Ornette Coleman, the multi-instrumentalist, composer and innovator whose harmonic concepts pointed jazz in a new direction, died June 11 in Manhattan. He was 85.

A family representative said the cause of death was cardiac arrest.

Immediately after Coleman’s mother gave him an alto saxophone at age 14, he began experimenting with various sounds that led him on his own independent path. While primarily self-taught, Coleman attended I.M. Terrell High School, known for its great band, in his hometown of Fort Worth, Texas. He was so involved with playing music and exploring his instrument that he was chastised on occasion for improvising and teaching fellow band members bebop chords.

It was here at his hometown high school that he met his future bandmates, the saxophonist Dewey Redman and the drummers Ronald Shannon Jackson and Charles Moffett. Other graduates included R&B funk saxophonist King Curtis, Julius Hemphill, Prince Lasha and bebop tenor saxophonist John Carter.

After high school, he switched to tenor saxophone and played rhythm and blues, backing up vocalists around Texas, where he was known to walk the bar while roaring some loud Illinois Jacquet honks.

Although he had been struck by the jazz bug of Charlie Parker, Coleman took to the road in 1949 with the traveling minstrel show of Silas Green from New Orleans. On the tour, Coleman was terminated for playing bebop while in Natchez, Miss.

In Natchez, he quickly joined Clarence Samuels, the blind blues singer. After a performance during the tour in Baton Rouge, La., Coleman was beaten up by angry ticket holders and even band members, who disliked the music he was playing. During the hostile attack, they broke his saxophone and threw it down a steep hill.

Some even noted they didn’t like his style of dress. Coleman was an independent genius. He had his own style of dress and moved the music of jazz to another platform.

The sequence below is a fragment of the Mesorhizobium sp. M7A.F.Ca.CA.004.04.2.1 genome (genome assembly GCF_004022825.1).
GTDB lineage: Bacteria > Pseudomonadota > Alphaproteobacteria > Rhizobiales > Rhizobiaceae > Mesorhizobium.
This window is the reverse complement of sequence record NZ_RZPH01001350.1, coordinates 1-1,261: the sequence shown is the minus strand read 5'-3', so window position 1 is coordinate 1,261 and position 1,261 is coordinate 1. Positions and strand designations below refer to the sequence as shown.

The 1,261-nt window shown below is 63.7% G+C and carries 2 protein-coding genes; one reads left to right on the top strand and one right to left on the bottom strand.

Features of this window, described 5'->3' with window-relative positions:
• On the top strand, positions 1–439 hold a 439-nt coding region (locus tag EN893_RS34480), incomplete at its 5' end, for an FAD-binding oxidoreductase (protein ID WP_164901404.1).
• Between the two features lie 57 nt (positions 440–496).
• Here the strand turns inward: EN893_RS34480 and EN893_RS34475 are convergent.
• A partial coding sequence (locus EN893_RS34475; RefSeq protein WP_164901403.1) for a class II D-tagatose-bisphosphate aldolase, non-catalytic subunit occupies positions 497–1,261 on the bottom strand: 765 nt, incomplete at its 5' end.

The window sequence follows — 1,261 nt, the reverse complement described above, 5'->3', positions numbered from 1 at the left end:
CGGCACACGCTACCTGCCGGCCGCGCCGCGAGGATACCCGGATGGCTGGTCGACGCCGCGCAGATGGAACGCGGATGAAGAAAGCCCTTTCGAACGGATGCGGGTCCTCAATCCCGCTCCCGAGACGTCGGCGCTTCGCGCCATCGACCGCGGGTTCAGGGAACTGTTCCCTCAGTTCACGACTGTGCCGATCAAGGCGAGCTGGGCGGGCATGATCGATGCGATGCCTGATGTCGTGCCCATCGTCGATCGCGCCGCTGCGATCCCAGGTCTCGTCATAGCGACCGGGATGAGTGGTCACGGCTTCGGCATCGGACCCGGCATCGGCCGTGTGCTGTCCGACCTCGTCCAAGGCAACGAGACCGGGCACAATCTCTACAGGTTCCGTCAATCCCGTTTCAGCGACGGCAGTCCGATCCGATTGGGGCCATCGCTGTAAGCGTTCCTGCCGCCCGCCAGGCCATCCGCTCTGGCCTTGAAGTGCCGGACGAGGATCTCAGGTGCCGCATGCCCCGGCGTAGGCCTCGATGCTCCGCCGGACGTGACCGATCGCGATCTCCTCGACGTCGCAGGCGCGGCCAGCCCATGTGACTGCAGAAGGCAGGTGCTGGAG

“A lot of people didn’t get it,” said Living Colour guitarist Vernon Reid, who played with Jackson, in a Rolling Stone article. Furthermore, John Coltrane was totally inspired by Coleman’s work.

Coleman eventually moved to Los Angeles in 1953 and became a member of an R&B band led by Pee Wee Crayton. During this period he also returned to playing alto saxophone. In 1954, to expand his sound, Coleman started playing a white, plastic saxophone.

During his six-year stay in Los Angeles, some musicians thought he played “crazy and off key,” but he was able to find musicians of like minds who were looking for progression. They included the trumpeter Don Cherry, drummers Ed Blackwell and Billy Higgins and bassist Charlie Haden.

In 1962, Coleman temporarily refrained from public performances to teach himself trumpet and violin. He returned to live performances in 1965.

Coleman is associated with free jazz and avant-garde, but he once stated in an interview, “Most people think of me only as a saxophonist and as a jazz artist, but I want to be considered as a composer who could cross over all the borders.”

His innovative spirit crossed over to the rock world when guitarist Jerry Garcia of the Grateful Dead played with him on his album “Virgin Beauty” (Portrait, 1988).